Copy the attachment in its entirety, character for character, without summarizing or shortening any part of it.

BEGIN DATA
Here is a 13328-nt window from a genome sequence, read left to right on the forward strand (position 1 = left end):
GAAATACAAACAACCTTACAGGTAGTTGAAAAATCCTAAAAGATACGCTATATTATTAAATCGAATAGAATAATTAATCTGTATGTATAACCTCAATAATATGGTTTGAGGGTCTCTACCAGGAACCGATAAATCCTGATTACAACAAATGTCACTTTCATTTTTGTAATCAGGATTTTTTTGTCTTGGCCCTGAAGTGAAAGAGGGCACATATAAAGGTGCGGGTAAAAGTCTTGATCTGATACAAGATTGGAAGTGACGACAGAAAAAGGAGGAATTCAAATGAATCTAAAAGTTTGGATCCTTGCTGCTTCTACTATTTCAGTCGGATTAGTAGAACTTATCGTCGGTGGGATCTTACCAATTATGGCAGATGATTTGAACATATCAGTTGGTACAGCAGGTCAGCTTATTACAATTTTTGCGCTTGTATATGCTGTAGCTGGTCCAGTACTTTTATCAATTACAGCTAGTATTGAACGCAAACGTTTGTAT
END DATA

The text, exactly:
Here is a 13328-nt window from a genome sequence, read left to right on the forward strand (position 1 = left end):
GAAATACAAACAACCTTACAGGTAGTTGAAAAATCCTAAAAGATACGCTATATTATTAAATCGAATAGAATAATTAATCTGTATGTATAACCTCAATAATATGGTTTGAGGGTCTCTACCAGGAACCGATAAATCCTGATTACAACAAATGTCACTTTCATTTTTGTAATCAGGATTTTTTTGTCTTGGCCCTGAAGTGAAAGAGGGCACATATAAAGGTGCGGGTAAAAGTCTTGATCTGATACAAGATTGGAAGTGACGACAGAAAAAGGAGGAATTCAAATGAATCTAAAAGTTTGGATCCTTGCTGCTTCTACTATTTCAGTCGGATTAGTAGAACTTATCGTCGGTGGGATCTTACCAATTATGGCAGATGATTTGAACATATCAGTTGGTACAGCAGGTCAGCTTATTACAATTTTTGCGCTTGTATATGCTGTAGCTGGTCCAGTACTTTTATCAATTACAGCTAGTATTGAACGCAAACGTTTGTAT